The next biggest hurdle was deciding on the yarn I would use. Since they went with a blue woodland themed nursery, I was leaning towards a blue or brown yarn. When I found this beautiful blue, super soft, chunky blanket yarn by Yarnspirations, I knew I had found the one.
Once that was all figured out, the most time consuming part of this pattern was deciding on the stitch count and exact layout of color changes. After lots and LOTS of frogging and trial and error, I had it figured out.
From there, it was a breeze. Literally look me less then a day to complete and I love how it turned out!
To start, I began with a foundation chain and row of double crochets in my primary color. In the next row I switched to my secondary color yarn to begin working the Tri Squares for the majority of the blanket.
Working the Tri Square pattern is pretty easy once you are familiar with post stitches. With post stitches, you will be working around the post of each stitch, rather then into the “v” on top of the stitch as you typically would with a normal crochet stitch.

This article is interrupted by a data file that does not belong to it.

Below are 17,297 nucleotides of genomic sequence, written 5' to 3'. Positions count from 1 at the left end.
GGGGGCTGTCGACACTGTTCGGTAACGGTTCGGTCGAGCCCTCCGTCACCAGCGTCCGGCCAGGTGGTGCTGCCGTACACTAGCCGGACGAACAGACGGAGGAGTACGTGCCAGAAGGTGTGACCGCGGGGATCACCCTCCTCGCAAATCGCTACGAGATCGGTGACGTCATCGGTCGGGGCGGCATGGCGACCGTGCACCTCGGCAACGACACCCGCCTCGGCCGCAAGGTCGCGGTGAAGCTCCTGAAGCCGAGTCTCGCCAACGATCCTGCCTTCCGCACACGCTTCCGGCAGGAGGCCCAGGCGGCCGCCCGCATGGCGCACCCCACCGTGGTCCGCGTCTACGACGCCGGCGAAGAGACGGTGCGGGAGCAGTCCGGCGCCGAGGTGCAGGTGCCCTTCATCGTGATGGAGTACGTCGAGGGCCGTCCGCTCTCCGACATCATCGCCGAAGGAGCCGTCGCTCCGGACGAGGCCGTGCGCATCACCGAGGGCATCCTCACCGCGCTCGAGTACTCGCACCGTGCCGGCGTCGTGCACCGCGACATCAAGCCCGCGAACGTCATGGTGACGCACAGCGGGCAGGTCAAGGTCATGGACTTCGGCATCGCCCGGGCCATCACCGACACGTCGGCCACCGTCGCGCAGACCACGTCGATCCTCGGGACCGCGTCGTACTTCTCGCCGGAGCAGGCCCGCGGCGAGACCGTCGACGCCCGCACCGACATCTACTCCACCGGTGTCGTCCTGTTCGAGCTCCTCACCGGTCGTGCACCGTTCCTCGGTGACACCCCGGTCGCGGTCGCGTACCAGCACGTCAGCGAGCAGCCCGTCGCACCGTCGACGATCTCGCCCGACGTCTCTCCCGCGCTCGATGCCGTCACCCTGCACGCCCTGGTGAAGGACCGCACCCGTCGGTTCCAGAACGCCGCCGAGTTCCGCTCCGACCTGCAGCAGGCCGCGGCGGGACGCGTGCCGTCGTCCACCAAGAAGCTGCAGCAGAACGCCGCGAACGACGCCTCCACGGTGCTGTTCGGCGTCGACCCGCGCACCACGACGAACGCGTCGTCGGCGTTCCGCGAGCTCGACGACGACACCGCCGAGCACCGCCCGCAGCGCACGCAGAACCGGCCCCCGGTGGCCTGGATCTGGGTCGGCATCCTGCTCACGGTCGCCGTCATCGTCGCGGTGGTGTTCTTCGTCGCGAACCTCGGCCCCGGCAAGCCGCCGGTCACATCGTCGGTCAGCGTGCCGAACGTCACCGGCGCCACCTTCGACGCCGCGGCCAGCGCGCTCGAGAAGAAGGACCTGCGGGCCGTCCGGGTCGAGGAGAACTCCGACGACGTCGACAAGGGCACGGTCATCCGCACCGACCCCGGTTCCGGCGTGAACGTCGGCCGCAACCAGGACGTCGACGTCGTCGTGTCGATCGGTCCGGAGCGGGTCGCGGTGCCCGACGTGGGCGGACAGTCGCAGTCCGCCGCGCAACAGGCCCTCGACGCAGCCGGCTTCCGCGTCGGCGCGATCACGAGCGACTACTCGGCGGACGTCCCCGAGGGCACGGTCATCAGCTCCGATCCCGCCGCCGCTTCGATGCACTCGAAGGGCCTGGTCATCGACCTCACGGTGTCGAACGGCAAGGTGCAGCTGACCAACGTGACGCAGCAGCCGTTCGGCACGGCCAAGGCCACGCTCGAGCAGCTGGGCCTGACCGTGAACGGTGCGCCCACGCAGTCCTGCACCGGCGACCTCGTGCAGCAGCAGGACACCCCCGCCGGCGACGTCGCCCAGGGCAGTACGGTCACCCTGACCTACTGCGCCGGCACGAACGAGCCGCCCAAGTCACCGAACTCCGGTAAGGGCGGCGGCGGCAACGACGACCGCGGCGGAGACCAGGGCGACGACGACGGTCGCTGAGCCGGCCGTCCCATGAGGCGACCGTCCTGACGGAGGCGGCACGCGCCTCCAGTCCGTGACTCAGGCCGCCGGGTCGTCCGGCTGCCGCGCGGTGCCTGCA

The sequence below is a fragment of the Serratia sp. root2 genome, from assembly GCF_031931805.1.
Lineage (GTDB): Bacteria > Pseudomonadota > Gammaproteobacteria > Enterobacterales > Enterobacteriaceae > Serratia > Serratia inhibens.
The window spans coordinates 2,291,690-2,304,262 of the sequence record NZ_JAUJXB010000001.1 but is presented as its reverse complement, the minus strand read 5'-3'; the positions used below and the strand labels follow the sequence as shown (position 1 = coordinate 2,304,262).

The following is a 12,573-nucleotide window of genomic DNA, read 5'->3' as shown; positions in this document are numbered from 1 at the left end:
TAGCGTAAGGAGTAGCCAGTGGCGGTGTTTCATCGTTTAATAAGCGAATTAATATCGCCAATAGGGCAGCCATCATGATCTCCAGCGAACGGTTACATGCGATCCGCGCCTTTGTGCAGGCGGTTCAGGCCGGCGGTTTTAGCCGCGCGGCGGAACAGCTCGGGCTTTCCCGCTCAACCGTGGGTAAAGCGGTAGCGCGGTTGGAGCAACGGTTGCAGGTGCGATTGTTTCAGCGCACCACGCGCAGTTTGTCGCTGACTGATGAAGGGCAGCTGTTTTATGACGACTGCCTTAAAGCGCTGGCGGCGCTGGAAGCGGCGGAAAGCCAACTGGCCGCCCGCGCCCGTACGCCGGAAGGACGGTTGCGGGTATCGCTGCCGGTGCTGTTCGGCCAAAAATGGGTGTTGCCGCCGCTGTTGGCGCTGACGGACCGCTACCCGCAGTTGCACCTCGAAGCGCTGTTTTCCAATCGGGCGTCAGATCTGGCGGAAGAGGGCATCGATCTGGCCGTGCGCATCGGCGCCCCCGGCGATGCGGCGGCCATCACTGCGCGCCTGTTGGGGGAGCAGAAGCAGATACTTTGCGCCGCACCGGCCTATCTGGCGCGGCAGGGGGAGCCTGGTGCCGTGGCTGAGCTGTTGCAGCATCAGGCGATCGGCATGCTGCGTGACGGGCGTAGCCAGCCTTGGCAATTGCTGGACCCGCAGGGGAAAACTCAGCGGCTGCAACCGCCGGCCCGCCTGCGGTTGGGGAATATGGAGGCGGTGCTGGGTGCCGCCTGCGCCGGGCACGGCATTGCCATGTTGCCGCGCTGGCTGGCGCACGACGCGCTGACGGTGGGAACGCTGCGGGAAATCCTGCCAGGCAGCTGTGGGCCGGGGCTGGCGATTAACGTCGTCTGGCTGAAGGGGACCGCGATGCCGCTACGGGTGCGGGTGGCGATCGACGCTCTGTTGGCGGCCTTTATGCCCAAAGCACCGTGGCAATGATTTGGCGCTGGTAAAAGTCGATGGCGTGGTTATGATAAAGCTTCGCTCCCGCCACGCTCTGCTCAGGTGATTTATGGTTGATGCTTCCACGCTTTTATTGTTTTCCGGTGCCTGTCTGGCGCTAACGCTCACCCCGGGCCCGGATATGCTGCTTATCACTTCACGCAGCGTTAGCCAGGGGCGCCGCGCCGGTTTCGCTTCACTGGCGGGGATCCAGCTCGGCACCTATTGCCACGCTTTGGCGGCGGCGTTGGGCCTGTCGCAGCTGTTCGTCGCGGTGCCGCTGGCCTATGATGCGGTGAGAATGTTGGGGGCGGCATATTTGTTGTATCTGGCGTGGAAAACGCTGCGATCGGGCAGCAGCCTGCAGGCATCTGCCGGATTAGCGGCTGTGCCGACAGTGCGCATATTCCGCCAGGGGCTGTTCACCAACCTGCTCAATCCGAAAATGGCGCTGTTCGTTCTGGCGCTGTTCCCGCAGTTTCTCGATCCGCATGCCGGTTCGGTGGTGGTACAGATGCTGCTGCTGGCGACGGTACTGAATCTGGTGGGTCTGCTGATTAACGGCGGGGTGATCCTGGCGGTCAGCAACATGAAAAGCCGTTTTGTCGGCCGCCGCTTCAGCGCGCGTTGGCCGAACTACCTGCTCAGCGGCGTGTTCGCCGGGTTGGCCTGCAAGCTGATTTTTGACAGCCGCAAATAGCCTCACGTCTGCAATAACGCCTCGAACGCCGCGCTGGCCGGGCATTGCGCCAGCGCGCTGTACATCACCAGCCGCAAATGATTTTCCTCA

Each Tri Square will consist of 3 front post double crochets and 3 back post double crochets, repeated across. To work the front posts, you will yarn over, insert your hook next to the post (from front to back), wrapping around the post and bringing back to the front on the other side of the post as you go. Then you will yarn over and pull up through 2 loops, yarn over and pull through remaining two loops on hook.